Editorial [Hot Topic: Hydrolase Versus Other Functions of Members of the Alpha/Beta-Hydrolase Fold Superfamily of Proteins (Guest Editor: Pascale Marchot and Arnaud Chatonnet)]
This Special Issue gathers eight timely review articles about the structure, function, and evolutionary relationships of the members of the alpha/beta-hydrolase fold superfamily of proteins. Most of the proteins in this superfamily display hydrolytic functions carried by a canonical
triad of catalytic residues, which serve to catalyze the hydrolytic cleavage of a range of properly oriented substrates with various chemical characteristics. Yet a small set of the family members are devoid all or some of these catalytic residues, and several of these “non-hydrolase”
proteins have been characterized at the structural and functional levels. However, these studies raised many questions, such as: To what extent can a protein perform two functions? Should the two functions be distinctive? Could they involve a single binding/recognition site or should the sites
be distinctive? Can the two functions be performed simultaneously, or is each of them related to a specific cell or time environment dictating its turning on/off? Could a protein molecule switch from the one to the other function during evolution?
The ESTHER database was designed 15 years
ago to collect, annotate, organize and diffuse information related to the alpha/beta-hydrolase superfamily. The web server allows one to retrieve figures highlighting the need for more experimental data on structure and function of numerous proteins that are only related by sequence [1,2].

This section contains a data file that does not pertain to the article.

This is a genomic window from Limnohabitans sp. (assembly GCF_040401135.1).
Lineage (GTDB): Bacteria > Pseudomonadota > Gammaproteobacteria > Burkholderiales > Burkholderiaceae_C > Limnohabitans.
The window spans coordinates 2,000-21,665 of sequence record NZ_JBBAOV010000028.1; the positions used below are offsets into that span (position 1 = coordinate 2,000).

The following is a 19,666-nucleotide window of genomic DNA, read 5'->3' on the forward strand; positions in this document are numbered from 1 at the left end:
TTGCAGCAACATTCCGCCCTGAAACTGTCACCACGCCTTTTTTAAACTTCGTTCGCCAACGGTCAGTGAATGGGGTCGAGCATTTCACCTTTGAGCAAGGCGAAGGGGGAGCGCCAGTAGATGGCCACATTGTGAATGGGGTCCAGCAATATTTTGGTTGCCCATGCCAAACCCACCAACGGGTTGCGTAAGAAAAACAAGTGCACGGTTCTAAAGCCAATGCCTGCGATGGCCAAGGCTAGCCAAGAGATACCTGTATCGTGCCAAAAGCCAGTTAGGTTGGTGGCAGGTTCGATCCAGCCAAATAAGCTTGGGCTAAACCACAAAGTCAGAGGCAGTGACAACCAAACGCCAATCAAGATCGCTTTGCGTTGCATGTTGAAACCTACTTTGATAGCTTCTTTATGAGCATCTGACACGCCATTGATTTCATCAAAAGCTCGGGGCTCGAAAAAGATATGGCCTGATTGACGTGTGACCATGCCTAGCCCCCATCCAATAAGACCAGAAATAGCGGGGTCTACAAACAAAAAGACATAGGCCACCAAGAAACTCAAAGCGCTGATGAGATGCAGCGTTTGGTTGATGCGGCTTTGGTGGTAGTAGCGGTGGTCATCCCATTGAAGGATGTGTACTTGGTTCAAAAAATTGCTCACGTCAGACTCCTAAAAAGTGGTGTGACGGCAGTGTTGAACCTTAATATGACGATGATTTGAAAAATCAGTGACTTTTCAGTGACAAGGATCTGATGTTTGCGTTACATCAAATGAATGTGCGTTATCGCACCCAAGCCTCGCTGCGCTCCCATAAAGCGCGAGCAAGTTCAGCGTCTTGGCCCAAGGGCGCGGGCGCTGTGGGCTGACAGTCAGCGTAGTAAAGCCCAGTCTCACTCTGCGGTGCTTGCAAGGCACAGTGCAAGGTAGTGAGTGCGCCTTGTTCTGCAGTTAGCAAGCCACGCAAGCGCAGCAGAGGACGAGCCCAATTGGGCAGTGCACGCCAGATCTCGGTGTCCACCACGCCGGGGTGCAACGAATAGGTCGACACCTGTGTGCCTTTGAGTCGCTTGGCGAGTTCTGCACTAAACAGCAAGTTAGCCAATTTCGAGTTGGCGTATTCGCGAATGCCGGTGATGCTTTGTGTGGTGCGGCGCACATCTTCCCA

Indeed, among the thousands of proteins that share only limited sequence homology in the database, only 270 proteins belonging to 54 subfamilies have been crystallized, although this number increases steadily each year (figure 1). As well, in the human genome 121 genes have been shown to encode
alpha/beta-hydrolase fold proteins, of which 20 apparently lack a functional catalytic site. A functional role has been described for only a few of the later, of which at least three (rbbp9, egasyn CIB) both display an enzymatic activity and participate in protein assemblies. Of the 31 human
alpha/beta-hydrolases that have been crystallized, three (neuroligin, ndr2, dpp6) are not enzymes. Twenty-two members of the superfamily were shown to be responsible for genetic diseases when mutated, and modification of expression of many other members are suspected to be responsible for
clinical symptoms in specific diseases. For a few of these, an anti-oncogene role has been reported (e.g., OVCA2). The characterization of other nonenzyme alpha/beta-hydrolases in insects, plants or bacteria can also shed light on evolution of this widely represented superfamily.
Special Issue encompasses eight chapters, corresponding to five reviews and three original articles. The opening chapter, a review by the guest editors P. Marchot and A. Chatonnet (France), provides readers with a panorama of the bestknown examples of protein-protein interactions in the most